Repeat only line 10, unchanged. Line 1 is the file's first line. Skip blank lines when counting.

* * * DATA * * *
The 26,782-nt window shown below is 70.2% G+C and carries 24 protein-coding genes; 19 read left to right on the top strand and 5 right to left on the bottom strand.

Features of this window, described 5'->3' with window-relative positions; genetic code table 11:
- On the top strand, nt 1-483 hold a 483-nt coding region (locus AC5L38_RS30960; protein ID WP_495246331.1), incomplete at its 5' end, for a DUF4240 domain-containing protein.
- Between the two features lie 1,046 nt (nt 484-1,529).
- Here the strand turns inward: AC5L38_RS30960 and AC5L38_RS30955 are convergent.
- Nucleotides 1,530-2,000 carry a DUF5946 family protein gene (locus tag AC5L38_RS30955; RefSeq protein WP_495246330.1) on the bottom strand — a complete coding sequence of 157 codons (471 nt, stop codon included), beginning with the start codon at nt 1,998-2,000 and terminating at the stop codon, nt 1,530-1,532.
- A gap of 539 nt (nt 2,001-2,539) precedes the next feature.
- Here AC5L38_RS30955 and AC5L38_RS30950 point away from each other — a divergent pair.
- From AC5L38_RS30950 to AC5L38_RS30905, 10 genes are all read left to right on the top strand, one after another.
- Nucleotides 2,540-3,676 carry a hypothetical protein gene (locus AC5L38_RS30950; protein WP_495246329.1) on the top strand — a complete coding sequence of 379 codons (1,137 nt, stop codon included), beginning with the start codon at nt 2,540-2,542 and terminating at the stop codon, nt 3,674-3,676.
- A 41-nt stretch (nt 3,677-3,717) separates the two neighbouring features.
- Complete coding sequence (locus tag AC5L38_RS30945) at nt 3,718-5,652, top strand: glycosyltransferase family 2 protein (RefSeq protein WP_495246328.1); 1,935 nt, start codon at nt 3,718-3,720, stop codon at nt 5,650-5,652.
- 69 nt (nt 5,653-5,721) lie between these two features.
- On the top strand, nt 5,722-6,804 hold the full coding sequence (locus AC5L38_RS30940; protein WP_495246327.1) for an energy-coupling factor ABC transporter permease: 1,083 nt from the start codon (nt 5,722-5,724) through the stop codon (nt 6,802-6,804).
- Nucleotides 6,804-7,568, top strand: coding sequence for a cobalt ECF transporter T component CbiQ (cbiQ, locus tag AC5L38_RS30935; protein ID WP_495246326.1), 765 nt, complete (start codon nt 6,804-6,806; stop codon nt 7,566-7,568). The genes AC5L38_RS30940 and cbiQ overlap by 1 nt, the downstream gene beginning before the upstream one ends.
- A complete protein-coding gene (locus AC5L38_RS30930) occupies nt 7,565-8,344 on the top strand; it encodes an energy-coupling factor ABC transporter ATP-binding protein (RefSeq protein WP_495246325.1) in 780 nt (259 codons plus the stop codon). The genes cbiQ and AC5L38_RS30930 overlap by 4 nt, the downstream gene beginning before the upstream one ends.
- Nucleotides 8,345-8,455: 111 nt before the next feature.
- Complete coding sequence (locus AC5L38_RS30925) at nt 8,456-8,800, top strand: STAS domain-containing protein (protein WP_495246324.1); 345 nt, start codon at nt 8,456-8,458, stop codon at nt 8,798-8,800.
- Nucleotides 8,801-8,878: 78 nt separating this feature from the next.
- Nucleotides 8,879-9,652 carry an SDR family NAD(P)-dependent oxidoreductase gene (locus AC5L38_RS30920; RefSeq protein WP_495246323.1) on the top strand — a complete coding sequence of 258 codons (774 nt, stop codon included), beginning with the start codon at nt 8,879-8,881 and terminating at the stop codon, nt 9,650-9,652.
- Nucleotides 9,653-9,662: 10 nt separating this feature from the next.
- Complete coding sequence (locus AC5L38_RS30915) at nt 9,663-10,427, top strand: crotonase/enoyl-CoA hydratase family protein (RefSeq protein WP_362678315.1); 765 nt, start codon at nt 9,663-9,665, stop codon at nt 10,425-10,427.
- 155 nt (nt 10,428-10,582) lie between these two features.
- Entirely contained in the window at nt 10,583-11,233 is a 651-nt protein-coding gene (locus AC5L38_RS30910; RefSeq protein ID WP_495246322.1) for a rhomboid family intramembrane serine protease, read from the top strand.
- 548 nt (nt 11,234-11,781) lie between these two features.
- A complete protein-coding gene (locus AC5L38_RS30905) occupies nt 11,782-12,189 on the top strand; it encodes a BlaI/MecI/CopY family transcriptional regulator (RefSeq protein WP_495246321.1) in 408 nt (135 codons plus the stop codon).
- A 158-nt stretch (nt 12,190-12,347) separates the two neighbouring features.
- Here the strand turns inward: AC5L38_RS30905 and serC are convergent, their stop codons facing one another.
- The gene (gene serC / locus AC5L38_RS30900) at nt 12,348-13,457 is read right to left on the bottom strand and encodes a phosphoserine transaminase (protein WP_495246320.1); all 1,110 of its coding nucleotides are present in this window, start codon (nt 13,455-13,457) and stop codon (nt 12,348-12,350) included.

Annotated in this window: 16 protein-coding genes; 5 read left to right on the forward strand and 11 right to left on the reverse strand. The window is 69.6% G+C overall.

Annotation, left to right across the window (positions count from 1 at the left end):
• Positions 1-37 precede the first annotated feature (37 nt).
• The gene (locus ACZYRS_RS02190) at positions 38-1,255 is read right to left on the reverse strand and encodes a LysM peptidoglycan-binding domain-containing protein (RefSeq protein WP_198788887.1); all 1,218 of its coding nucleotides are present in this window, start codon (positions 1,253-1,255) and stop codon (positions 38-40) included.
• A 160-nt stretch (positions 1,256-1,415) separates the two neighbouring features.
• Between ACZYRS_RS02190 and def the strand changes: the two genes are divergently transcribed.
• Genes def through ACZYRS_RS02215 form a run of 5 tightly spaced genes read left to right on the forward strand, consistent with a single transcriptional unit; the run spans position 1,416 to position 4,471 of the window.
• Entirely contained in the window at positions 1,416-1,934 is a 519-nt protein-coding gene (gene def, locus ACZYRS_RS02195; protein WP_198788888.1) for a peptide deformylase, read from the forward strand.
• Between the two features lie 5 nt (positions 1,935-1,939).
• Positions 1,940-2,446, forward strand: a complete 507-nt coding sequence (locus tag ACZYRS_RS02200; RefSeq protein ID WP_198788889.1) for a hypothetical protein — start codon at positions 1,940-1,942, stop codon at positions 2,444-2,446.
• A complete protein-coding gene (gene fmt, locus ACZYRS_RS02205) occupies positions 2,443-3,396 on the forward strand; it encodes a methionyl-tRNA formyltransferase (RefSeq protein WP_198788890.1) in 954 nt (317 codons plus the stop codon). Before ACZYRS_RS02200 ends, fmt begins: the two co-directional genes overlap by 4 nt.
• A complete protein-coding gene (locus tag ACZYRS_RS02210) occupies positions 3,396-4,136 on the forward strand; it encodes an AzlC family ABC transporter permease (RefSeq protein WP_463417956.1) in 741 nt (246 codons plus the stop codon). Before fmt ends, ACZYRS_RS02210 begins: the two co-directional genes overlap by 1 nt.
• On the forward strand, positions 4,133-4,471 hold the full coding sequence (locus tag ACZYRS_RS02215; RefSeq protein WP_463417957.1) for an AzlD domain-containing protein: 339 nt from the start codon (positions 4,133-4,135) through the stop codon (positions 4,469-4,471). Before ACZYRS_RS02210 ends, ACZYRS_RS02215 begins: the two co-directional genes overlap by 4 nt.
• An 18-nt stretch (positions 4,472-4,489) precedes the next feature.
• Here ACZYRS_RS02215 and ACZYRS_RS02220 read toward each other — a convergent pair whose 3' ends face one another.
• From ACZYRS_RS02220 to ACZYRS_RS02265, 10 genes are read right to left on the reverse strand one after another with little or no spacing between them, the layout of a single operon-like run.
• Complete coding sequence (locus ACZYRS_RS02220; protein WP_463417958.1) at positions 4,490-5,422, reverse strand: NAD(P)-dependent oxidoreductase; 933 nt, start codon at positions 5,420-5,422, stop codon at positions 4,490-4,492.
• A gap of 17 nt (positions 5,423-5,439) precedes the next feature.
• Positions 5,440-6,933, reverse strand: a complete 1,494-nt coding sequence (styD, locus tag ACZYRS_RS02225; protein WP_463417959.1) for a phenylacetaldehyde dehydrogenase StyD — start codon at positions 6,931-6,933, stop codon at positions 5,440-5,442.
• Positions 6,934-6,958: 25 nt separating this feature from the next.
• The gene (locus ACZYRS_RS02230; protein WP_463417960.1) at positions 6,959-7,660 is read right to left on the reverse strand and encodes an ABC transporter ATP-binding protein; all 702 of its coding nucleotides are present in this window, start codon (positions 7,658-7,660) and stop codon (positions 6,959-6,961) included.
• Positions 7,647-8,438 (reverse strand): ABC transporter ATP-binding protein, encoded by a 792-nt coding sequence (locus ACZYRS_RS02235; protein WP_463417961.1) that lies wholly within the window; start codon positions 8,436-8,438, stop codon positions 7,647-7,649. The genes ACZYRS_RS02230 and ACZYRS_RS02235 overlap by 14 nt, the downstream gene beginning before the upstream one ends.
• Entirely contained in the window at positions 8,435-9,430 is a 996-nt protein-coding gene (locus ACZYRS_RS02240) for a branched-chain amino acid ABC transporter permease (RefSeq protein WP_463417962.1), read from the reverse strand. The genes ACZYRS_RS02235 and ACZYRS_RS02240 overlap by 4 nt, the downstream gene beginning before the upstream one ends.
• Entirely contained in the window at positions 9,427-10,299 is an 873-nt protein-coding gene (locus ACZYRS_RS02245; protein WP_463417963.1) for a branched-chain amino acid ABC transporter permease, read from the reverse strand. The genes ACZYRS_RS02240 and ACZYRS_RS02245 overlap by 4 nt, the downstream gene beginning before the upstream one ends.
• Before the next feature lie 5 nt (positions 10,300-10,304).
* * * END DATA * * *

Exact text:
- Nucleotides 2,540-3,676 carry a hypothetical protein gene (locus AC5L38_RS30950; protein WP_495246329.1) on the top strand — a complete coding sequence of 379 codons (1,137 nt, stop codon included), beginning with the start codon at nt 2,540-2,542 and terminating at the stop codon, nt 3,674-3,676.